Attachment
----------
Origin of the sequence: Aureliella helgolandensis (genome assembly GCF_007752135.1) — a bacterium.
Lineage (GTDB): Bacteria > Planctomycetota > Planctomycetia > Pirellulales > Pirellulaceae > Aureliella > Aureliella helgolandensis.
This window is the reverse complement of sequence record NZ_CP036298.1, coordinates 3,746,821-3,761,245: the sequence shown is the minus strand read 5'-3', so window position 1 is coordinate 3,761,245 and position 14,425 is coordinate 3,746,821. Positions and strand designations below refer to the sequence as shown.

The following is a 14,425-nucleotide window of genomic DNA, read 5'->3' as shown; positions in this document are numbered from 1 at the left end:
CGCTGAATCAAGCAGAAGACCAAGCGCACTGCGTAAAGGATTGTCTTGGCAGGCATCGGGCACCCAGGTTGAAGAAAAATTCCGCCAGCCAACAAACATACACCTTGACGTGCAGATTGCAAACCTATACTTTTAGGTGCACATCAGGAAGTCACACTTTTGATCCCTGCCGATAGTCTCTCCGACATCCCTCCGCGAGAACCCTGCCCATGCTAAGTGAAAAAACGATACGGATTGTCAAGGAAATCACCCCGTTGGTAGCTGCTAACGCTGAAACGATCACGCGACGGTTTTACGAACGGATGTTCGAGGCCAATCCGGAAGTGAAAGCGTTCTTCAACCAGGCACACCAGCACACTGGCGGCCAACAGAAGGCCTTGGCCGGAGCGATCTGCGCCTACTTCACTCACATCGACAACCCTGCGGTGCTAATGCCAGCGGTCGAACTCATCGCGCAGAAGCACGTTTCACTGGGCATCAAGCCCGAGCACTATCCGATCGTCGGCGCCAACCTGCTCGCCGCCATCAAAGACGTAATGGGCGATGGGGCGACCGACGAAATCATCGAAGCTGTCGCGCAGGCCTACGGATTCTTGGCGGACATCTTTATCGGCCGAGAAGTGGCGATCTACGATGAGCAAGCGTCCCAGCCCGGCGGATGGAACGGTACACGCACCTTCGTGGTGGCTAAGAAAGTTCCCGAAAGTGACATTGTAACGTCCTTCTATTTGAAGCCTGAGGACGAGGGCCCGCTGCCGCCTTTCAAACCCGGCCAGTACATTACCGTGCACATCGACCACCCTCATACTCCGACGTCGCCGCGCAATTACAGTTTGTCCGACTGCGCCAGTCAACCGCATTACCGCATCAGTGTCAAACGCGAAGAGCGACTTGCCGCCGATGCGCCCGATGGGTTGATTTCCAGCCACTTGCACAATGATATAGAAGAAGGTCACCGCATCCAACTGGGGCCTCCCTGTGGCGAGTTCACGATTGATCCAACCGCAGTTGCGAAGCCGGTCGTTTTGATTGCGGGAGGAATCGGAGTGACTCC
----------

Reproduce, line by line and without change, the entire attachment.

Origin of the sequence: Aureliella helgolandensis (genome assembly GCF_007752135.1) — a bacterium.
Lineage (GTDB): Bacteria > Planctomycetota > Planctomycetia > Pirellulales > Pirellulaceae > Aureliella > Aureliella helgolandensis.
This window is the reverse complement of sequence record NZ_CP036298.1, coordinates 3,746,821-3,761,245: the sequence shown is the minus strand read 5'-3', so window position 1 is coordinate 3,761,245 and position 14,425 is coordinate 3,746,821. Positions and strand designations below refer to the sequence as shown.

The following is a 14,425-nucleotide window of genomic DNA, read 5'->3' as shown; positions in this document are numbered from 1 at the left end:
CGCTGAATCAAGCAGAAGACCAAGCGCACTGCGTAAAGGATTGTCTTGGCAGGCATCGGGCACCCAGGTTGAAGAAAAATTCCGCCAGCCAACAAACATACACCTTGACGTGCAGATTGCAAACCTATACTTTTAGGTGCACATCAGGAAGTCACACTTTTGATCCCTGCCGATAGTCTCTCCGACATCCCTCCGCGAGAACCCTGCCCATGCTAAGTGAAAAAACGATACGGATTGTCAAGGAAATCACCCCGTTGGTAGCTGCTAACGCTGAAACGATCACGCGACGGTTTTACGAACGGATGTTCGAGGCCAATCCGGAAGTGAAAGCGTTCTTCAACCAGGCACACCAGCACACTGGCGGCCAACAGAAGGCCTTGGCCGGAGCGATCTGCGCCTACTTCACTCACATCGACAACCCTGCGGTGCTAATGCCAGCGGTCGAACTCATCGCGCAGAAGCACGTTTCACTGGGCATCAAGCCCGAGCACTATCCGATCGTCGGCGCCAACCTGCTCGCCGCCATCAAAGACGTAATGGGCGATGGGGCGACCGACGAAATCATCGAAGCTGTCGCGCAGGCCTACGGATTCTTGGCGGACATCTTTATCGGCCGAGAAGTGGCGATCTACGATGAGCAAGCGTCCCAGCCCGGCGGATGGAACGGTACACGCACCTTCGTGGTGGCTAAGAAAGTTCCCGAAAGTGACATTGTAACGTCCTTCTATTTGAAGCCTGAGGACGAGGGCCCGCTGCCGCCTTTCAAACCCGGCCAGTACATTACCGTGCACATCGACCACCCTCATACTCCGACGTCGCCGCGCAATTACAGTTTGTCCGACTGCGCCAGTCAACCGCATTACCGCATCAGTGTCAAACGCGAAGAGCGACTTGCCGCCGATGCGCCCGATGGGTTGATTTCCAGCCACTTGCACAATGATATAGAAGAAGGTCACCGCATCCAACTGGGGCCTCCCTGTGGCGAGTTCACGATTGATCCAACCGCAGTTGCGAAGCCGGTCGTTTTGATTGCGGGAGGAATCGGAGTGACTCC